Said (Arlo Green) is a young Muslim living in Auckland. He loves playing music and and he dreams of getting married. Yet his existence is plagued by nightmares, as we find out in the movie’s hilarious opening sequence. He fears that the words “if anyone has something to say, speak now or forever hold your peace” (“salaam”, in this case) on his wedding day will be followed by a swathe of reasons why he should not get married: “he doesn’t have a job”, “he doesn’t have a car”, “he stills lives with his mum”, and other awkward revelations and interrogations into his life. He is also afraid that the “haram police” may break into the celebration and arrest him. But what terrible sin is it that troubles such a loving, cheerful and naive young man?
A Facebook conversation including the words “jihad”, “radicalise” and “blown away” lands Said in trouble with the local authorities. Two hostile intelligence officers question Said in his house, with his desperate mother attempting to reassure them that her boy is a good, well-intentioned citizen without any connection to Isis. A predicament familiar to Muslims in New Zealand and the West, who often and by default become associated with religious fundamentalism. Guilty until proven innocent. Said explains that the conversation was taken out of context, and that the sentences were in reality the lyrics of a song he’s writing. The officers question his “love” for New Zealand, and whether he intends to implement Sharia law. They then demand that he performs the music for them. The perplexed young man has a response in store for them, which indeed may blow them away (if in a way very different to what they expected). Eventually, we learn that “jihad” simply means “struggle” in Arabic, and that it is entirely devoid of a terrorist connotation. Extremists seized the term for their religious crusade, and the mainstream media weaponised it in order to stigmatise all Muslims.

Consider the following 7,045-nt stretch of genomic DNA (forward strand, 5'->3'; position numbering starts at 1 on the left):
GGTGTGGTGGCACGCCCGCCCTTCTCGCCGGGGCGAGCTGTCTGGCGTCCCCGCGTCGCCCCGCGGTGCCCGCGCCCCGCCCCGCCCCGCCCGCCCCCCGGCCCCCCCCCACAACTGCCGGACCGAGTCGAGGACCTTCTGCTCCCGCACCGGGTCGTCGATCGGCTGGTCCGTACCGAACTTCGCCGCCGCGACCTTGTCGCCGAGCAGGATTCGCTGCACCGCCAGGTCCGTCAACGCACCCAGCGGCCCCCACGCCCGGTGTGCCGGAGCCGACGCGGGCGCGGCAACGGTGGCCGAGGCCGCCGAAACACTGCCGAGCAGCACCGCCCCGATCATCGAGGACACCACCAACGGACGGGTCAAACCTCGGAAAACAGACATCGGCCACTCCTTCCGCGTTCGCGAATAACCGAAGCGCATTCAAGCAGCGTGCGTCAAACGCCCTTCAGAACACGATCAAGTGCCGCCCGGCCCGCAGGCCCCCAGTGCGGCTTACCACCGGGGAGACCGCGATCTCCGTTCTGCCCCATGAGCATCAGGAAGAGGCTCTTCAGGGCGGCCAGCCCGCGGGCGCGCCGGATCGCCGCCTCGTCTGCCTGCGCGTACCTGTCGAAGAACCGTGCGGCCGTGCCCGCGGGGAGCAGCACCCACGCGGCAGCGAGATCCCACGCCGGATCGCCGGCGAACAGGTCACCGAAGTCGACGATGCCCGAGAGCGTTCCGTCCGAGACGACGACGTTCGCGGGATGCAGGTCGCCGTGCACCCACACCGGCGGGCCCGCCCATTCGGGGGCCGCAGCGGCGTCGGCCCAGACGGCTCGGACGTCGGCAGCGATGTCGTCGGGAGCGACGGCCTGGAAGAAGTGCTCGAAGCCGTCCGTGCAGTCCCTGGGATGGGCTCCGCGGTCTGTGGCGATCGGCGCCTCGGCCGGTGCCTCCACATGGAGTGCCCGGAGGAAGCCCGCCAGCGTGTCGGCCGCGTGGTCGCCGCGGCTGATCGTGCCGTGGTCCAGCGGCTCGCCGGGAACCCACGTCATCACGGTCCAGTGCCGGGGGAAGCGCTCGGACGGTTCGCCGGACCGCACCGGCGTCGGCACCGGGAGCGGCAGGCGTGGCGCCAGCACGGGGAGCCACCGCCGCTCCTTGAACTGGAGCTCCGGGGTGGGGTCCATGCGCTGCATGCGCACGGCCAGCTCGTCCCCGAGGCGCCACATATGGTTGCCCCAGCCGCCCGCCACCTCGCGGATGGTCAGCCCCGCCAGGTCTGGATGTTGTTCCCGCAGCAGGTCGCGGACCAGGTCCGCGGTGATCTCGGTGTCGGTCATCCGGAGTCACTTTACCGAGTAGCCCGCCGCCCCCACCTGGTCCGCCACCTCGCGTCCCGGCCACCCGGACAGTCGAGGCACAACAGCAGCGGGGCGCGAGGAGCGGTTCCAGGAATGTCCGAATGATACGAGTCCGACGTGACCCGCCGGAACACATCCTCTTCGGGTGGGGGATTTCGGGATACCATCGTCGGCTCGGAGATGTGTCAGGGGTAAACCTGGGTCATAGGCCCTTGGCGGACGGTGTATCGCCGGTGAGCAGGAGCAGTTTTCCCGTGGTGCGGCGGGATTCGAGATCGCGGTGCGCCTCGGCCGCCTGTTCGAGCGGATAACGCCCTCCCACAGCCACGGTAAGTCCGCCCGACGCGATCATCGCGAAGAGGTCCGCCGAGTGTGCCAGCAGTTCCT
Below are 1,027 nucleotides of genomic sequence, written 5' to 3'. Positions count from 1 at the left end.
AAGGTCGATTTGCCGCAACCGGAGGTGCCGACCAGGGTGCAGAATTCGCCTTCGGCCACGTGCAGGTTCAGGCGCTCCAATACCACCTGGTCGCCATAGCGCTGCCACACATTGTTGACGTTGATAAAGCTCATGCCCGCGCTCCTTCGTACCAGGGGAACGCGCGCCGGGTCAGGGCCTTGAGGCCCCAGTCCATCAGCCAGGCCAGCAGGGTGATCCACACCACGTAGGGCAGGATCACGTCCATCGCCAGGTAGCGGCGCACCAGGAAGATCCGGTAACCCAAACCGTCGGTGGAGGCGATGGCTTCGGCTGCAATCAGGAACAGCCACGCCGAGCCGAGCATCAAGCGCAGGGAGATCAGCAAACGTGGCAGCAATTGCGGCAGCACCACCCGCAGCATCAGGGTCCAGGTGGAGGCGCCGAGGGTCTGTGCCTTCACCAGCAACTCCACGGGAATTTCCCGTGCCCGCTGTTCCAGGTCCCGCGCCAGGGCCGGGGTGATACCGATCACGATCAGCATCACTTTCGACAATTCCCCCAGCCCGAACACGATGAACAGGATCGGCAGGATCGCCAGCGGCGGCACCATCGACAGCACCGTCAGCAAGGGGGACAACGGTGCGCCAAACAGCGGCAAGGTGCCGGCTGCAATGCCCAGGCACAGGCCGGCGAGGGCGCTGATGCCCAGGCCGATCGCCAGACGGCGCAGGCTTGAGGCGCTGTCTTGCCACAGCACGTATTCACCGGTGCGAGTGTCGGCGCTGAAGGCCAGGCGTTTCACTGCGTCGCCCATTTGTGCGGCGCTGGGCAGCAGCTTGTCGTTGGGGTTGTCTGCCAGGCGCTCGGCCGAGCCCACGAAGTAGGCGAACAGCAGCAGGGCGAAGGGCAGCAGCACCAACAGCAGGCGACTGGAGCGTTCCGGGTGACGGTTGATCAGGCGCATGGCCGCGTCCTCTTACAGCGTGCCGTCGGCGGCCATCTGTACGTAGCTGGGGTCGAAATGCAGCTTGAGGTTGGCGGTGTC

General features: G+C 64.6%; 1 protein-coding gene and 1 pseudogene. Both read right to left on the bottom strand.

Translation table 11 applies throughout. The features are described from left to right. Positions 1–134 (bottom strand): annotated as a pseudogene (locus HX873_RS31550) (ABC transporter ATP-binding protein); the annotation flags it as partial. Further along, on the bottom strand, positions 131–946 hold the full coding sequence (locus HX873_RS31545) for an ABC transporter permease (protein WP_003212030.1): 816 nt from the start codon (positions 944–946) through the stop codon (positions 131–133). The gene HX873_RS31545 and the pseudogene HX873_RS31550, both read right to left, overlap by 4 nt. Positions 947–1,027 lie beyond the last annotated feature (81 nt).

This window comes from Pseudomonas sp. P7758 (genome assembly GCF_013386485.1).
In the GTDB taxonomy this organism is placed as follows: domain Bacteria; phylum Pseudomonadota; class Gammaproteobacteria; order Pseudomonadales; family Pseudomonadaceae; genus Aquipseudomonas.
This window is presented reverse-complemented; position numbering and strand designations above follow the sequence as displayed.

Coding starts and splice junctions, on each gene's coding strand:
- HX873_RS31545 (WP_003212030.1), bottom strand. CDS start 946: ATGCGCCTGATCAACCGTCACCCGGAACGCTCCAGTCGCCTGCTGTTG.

In the second episode, Said’s friend Ahmed (played by the heart-throb Sami Afuni) goes on television and faces off two white morning presenters who treat him like a foreigner, despite the fact that he was born and raised on New Zealand soil, and English is his first language. He has to fend off mortifying and cliched questions such as “Where are you from?” and “What is your accent?”. This too will ring bells with Muslims, and – more broadly – with first, second and third generation immigrants anywhere on this planet. Said confronts the hosts by reminding them that New Zealand is a “settler colonial state” and that it no longer belongs to any specific race. The hosts attempt to make up with their guest by offering him “organic pork”, thereby adding insult to injury. Beneath the very thin veneer of cordiality, these people are profoundly nasty. A polished turd is still a turd.
This is movie peppered with little soundbites that reveal the subtle and also the not-so-subtle ways that the establishment and mainstream media have found in order to fan the flames of islamophobia. It also shows the creative mechanisms that Muslims have crafted in order to protect themselves from bigotry and ostracism. It takes a lot of social acrobatics in order to grow up and integrate in an environment that insistently dismisses you as an outsider.
Miles to Nowhere just premiered at the 3rd Red Sea International Film Festival. A sweet little comedy about some rather unsavoury topics. Hate, prejudice and intolerance are not easily digestible. And you should never swallow them. This journalist has seen the first two parts of a six-episode Sky original series. Stick around for more bittersweet flavours to come.